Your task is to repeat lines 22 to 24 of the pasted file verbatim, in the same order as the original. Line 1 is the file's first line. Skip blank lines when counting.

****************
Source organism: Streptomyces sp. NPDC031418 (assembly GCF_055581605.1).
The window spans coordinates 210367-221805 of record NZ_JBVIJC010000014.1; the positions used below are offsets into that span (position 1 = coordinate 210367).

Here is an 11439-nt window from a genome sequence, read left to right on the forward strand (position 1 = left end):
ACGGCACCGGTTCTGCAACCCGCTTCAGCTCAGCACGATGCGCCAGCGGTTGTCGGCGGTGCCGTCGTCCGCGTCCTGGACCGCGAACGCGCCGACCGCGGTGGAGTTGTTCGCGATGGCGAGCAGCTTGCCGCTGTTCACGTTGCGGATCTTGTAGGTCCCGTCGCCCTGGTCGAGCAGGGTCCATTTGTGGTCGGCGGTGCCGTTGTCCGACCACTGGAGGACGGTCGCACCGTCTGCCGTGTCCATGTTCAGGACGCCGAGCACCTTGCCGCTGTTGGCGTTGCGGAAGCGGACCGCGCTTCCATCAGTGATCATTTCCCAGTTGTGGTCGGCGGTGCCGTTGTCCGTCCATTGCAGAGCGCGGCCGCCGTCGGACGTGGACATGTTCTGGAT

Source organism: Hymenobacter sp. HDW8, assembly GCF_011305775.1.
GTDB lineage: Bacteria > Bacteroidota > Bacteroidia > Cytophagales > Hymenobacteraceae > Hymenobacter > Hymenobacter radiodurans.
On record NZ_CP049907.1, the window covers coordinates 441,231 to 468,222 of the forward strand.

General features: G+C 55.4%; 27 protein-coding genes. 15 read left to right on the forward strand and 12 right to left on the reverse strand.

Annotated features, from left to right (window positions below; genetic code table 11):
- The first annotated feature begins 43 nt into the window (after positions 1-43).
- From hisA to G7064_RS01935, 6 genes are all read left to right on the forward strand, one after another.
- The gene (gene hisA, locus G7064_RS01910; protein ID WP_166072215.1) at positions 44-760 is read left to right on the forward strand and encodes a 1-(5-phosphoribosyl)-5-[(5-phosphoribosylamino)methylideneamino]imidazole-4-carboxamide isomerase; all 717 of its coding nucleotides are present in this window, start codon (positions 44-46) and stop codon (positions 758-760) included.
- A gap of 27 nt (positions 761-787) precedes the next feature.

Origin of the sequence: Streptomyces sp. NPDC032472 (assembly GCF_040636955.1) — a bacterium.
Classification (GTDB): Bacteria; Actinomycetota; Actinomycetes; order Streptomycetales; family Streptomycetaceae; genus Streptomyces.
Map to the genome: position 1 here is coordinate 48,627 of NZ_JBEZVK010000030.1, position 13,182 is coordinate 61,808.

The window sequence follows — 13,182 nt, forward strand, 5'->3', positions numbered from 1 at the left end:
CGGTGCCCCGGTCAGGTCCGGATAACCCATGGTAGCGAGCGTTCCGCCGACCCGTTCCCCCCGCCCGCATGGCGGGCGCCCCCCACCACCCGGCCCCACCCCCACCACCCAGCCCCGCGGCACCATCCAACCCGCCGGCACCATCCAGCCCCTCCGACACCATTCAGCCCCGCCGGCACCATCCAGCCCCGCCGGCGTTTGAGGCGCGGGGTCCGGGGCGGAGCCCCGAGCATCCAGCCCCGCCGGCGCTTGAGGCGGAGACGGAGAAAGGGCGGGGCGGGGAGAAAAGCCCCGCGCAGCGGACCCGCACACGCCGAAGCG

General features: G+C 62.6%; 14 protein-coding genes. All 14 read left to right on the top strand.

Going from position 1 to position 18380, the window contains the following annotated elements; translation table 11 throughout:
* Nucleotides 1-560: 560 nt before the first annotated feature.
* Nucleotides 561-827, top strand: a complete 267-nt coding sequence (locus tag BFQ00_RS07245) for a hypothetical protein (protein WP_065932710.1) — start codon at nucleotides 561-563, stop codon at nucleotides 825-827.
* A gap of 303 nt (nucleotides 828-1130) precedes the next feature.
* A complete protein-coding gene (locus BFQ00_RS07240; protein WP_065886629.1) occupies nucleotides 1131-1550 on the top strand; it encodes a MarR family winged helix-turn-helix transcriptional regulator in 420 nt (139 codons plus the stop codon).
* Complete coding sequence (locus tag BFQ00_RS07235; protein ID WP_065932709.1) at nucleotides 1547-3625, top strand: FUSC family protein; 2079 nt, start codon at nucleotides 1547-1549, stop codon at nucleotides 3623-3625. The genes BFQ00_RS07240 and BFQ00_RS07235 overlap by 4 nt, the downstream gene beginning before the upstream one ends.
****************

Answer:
* Nucleotides 561-827, top strand: a complete 267-nt coding sequence (locus tag BFQ00_RS07245) for a hypothetical protein (protein WP_065932710.1) — start codon at nucleotides 561-563, stop codon at nucleotides 825-827.
* A gap of 303 nt (nucleotides 828-1130) precedes the next feature.
* A complete protein-coding gene (locus BFQ00_RS07240; protein WP_065886629.1) occupies nucleotides 1131-1550 on the top strand; it encodes a MarR family winged helix-turn-helix transcriptional regulator in 420 nt (139 codons plus the stop codon).